Is it Ok not to graduate in 4 years?

I started college recently and I am worried that I don’t believe I will graduate in 4 years for a variety of reasons. First is money, I think in the future I will take a semester off or go to school part time for a semester to save money so that might delay my education. I also don’t know exactly what I want to do in the future, I am currently majoring in international relations but might switch majors to international business or double major in economic. I also might transfer and with that some of my credits might not transfer. All of this things could delay my education so I wanted to if it is common to to graduate in 4 years? Would employers penalize me if they see this? Would this effect me in any other way?

Yes, it’s OK. Employers will not care.

People take more than 4 years for many, many reasons. The most common is money is you’re in the majority there. The important thing is to plan it out so that you’re taking the fewest classes, etc as possible in order to minimize the amount of money you spend. In other words, if you decide that you want to switch to international business, it’s better to do it earlier so that you aren’t taking unnecessary IR classes. (Though there is probably a lot of overlap between the two.)

Don’t sweat it and good luck!

Actually, some colleges even encourage gap years before starting colleges as they will delay your matriculation for a year or two, so that might help you kind of work yourself in that time period. Also, don’t worry about your un-decision. That’s what colleges are made and designed for: exploration.

If you can afford it, sure. If you can’t, then try and take up extra units each semester like I am to graduate early.

Totally. I do personally know of people who have, are currently, or are planning to take a fifth year. They maybe took time off to do a fall or winter semester internship or co-op, or need additional semesters to fulfill the requirements for professional school if that is their goal. It really is not that uncommon.

If your goal is graduate or professional school, taking beyond a fourth year won’t be frowned upon provided that your reason for doing so is not because you frequently withdrew from classes or only took minimum credits each semester.

There’s a reason why schools publish 6 year graduation rates as a metric, one of them being that there are many reasons why students don’t or can’t graduate in four years. You will by no means be alone. (My own father went to college one class at a time as he could afford it during my entire childhood with the goal of completing a Bachelor’s degree before I graduated from high school–he did it while holding down a pretty intense job and raising a family, and it did take 17 years).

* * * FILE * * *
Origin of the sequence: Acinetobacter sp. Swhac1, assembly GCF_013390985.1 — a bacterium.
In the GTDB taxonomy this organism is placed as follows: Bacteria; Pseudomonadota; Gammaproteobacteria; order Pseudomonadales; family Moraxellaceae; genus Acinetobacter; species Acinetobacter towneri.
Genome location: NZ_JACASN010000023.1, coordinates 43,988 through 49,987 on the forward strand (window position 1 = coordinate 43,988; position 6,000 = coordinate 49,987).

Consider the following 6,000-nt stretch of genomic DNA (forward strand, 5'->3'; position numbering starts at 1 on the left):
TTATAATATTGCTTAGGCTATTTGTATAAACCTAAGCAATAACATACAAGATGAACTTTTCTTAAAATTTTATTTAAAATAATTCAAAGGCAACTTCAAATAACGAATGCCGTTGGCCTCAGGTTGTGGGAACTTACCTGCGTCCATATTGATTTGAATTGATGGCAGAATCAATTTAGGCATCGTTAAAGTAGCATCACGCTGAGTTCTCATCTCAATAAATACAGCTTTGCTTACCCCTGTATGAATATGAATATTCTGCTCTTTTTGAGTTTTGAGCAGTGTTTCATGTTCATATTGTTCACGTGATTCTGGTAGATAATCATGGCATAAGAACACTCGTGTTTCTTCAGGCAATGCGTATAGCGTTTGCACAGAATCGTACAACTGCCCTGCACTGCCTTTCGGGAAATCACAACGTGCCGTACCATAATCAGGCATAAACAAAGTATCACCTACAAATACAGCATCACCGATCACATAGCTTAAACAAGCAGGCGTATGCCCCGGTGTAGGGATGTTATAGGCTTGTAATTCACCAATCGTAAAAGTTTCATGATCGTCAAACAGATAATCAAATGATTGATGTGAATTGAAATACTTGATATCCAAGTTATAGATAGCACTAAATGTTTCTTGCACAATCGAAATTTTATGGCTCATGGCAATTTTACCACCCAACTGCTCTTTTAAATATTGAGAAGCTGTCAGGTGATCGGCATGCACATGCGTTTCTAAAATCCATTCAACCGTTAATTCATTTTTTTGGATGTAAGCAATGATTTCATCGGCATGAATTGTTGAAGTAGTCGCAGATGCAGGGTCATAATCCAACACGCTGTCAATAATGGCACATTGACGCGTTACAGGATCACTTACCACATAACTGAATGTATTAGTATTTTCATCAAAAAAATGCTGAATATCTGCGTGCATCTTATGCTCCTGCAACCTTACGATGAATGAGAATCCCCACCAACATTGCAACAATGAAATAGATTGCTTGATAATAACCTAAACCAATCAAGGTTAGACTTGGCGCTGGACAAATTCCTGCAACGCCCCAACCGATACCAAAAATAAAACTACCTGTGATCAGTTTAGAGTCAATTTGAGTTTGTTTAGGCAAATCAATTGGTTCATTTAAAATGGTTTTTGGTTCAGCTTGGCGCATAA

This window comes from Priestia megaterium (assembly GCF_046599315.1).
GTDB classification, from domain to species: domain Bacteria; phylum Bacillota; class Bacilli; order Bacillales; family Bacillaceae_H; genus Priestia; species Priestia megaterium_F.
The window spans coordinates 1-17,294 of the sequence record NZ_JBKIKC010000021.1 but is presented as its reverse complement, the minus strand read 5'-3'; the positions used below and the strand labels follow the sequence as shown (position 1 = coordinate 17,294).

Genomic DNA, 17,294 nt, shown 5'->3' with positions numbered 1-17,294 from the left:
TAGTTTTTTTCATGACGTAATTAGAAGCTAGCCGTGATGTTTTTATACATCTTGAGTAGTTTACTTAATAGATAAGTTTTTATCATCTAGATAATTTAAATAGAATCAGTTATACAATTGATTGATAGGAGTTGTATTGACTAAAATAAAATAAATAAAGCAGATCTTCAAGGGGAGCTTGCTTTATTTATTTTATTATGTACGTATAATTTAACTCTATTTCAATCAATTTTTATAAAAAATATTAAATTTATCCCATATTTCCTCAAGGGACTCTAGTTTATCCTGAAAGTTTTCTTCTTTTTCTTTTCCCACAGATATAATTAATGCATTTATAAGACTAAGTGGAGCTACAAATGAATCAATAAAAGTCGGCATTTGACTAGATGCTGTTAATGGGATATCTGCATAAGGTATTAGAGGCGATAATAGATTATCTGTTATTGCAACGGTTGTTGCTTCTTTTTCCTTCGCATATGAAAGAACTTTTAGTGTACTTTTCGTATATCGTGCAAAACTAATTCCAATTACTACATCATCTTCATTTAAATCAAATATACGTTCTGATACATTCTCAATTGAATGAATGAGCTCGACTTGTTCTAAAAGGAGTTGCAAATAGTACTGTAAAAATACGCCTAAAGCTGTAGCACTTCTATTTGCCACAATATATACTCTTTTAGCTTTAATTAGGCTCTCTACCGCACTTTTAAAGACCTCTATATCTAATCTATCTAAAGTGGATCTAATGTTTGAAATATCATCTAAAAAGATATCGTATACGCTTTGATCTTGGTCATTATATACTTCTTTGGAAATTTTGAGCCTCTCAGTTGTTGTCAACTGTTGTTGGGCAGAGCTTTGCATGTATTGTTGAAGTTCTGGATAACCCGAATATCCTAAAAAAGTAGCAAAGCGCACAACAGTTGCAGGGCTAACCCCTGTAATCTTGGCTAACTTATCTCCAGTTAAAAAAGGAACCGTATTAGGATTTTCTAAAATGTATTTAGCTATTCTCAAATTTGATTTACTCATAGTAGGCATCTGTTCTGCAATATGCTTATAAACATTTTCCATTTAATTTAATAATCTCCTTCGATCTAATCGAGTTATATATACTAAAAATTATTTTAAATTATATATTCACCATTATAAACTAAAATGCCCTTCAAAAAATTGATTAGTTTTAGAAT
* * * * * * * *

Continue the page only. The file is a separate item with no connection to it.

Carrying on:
But if you are going full time in a given semester…don’t take only 12 credits when you could take 15 for the same cost.

The same economic cost. 12 units vs. 15 units may have the same accounting cost in dollars, but just remember that other costs are incurred as well, namely in your time, but also in what you would otherwise do with that extra time, say such as working and actually making money. It’s a subjective determination though.

I personally wouldn’t recommend it. Taking time off before starting grad school is perfectly fine, but it looks a lot better to finish undergrad in 4 years. It shows you can commit to something and finish it, unless there are extenuating circumstances at play.

My boyfriend took around 8 years to finish. He was in the Navy for a couple of years and he changed his major/schools. He also didn’t want to have any debt, plus he actually was able to earn money through his stocks/the odd job. So I don’t think its bad from my perspective. Also a lot of my friends/peers in my department are older so I don’t really see the stigma.

Sample size of one:

I have reviewed thousands of resumes over the years (25+ years in public accounting). I have never once done the math on how long they spent in college. 2.5. years or 7 years, it’s all the same to me.

More power to those who blast right through, but no problem if you take longer.

All most employers care about is what your skill set is and what can do with that skill set. It usually doesn’t matter if the skills were acquire in 1 year or 10. As long as you can prove you have the skills and the ability to learn new skills you should be fine.

Thank you. I wanted to have some real perspective into how employers would see it or if they even ask for that kind of information.